Grief

I’m deep in a nostalgic sadness that has nothing to do with the holidays or New Year’s-related reflection, but instead grieving my mother who passed away a few years ago today, and continuing to process the complexities of our relationship.

Much has been written about mothers and daughters in patriarchy, where mothers, who have been indoctrinated into male supremacy, prepare their daughters for a non-threatening version of independence while simultaneously teaching us to quietly ignore and accept our oppression. Like their mothers taught them. And their mothers.

Exploring and expanding my feminist consciousness has helped me better understand so many aspects of life that I used to find confusing, including my complicated relationship with my mother while she was alive, and my thorny grieving process now that she’s gone.

My mother was born into a well off military family and educated by nuns. Her arranged marriage to my father was typical of their culture at that time. Our relationship was never simple and often strained, and while I understand my mother loved me and wanted the best for me, it has become clear to me how male supremacy shaped her idea of what “the best” that was available to me looked like.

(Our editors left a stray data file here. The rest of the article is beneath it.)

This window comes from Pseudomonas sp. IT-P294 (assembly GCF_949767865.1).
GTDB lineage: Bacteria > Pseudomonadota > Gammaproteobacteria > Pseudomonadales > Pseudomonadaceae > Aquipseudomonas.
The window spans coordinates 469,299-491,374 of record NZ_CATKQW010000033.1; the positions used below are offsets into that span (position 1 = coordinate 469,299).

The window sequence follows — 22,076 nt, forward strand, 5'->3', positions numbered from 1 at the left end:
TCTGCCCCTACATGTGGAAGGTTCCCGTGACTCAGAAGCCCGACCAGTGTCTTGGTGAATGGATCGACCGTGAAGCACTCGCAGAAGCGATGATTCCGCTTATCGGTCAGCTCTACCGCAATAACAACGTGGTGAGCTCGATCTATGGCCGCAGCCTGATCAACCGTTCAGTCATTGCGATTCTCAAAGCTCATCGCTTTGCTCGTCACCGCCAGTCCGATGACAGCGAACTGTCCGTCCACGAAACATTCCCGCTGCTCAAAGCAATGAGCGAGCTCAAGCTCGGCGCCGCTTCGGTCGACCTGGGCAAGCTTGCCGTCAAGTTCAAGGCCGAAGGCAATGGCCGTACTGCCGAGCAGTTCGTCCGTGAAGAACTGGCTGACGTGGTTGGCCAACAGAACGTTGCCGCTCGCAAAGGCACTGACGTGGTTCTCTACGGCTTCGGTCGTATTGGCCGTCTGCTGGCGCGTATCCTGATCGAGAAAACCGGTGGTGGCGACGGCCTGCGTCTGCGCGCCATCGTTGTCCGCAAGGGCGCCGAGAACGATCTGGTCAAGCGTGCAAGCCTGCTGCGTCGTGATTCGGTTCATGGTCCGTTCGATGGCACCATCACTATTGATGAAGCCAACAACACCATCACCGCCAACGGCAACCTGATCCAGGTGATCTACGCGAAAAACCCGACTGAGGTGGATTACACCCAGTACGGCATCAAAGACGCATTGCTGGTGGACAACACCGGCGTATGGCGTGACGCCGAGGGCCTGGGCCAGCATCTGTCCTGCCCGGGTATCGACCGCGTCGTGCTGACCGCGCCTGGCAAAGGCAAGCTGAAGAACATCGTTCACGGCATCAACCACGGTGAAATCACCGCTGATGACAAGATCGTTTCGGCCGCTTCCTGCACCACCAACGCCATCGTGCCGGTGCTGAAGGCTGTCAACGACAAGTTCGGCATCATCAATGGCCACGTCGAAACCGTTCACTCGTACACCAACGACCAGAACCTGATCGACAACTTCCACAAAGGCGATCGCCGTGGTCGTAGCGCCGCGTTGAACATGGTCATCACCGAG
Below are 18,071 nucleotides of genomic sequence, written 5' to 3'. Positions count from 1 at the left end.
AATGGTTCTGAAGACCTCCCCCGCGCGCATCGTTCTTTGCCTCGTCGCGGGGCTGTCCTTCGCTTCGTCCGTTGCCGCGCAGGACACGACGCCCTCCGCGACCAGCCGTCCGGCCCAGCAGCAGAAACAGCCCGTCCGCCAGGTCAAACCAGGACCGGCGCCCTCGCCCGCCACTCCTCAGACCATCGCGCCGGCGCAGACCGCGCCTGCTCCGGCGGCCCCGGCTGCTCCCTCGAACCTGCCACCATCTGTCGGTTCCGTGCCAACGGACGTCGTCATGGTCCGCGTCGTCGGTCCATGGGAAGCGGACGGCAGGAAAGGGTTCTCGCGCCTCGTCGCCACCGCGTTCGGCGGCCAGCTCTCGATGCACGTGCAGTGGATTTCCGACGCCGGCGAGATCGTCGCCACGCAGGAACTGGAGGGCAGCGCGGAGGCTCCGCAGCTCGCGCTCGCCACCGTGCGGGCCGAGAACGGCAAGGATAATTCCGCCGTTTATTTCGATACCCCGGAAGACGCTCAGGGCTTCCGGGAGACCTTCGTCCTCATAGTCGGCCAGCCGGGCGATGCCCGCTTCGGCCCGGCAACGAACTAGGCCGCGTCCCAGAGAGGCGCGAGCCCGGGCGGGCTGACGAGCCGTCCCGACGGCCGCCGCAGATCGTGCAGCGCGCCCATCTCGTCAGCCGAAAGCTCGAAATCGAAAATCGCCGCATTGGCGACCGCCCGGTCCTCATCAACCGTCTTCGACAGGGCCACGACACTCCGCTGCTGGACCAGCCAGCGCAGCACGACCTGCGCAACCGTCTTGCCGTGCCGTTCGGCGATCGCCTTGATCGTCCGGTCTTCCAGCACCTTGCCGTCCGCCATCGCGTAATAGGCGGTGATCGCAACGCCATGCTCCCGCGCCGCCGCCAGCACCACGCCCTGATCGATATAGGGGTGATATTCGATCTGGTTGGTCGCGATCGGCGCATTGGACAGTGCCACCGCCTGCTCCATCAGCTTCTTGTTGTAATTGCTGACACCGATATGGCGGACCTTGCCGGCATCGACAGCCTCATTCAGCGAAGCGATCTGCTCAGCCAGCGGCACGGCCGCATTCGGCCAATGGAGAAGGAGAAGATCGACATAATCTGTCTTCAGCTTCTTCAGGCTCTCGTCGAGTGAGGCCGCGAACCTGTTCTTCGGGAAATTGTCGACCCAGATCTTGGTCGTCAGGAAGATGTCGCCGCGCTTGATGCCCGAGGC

In many ways my mother was as selfless as patriarchy demands of women, but in many situations, including a life-altering one, she acted in ways that privileged the men around her at my expense. I spent much of my life angry and bewildered, alternately blaming myself and punishing her by withholding my affection.

My healing began when I violated one of patriarchy’s rules for women, I decided to stop the pretending I did to make life easier for people around me. This difficult decision strained the relationships it didn’t end, but ultimately, it broke me free from the cycle of women brushing our pain under the carpet for the “good” of our families.

Even after that decision, without a clearly defined system of analysis, I was confused about what happened, often asking “why” and answering how women in patriarchy are taught to answer: by blaming myself.

Now, looking back through my feminist lens I understand what happened and why. I understand that, like so many mothers, my mother did the best she could. And I see that as long as mothers and daughters are oppressed in patriarchy, the best we can do will never be enough.

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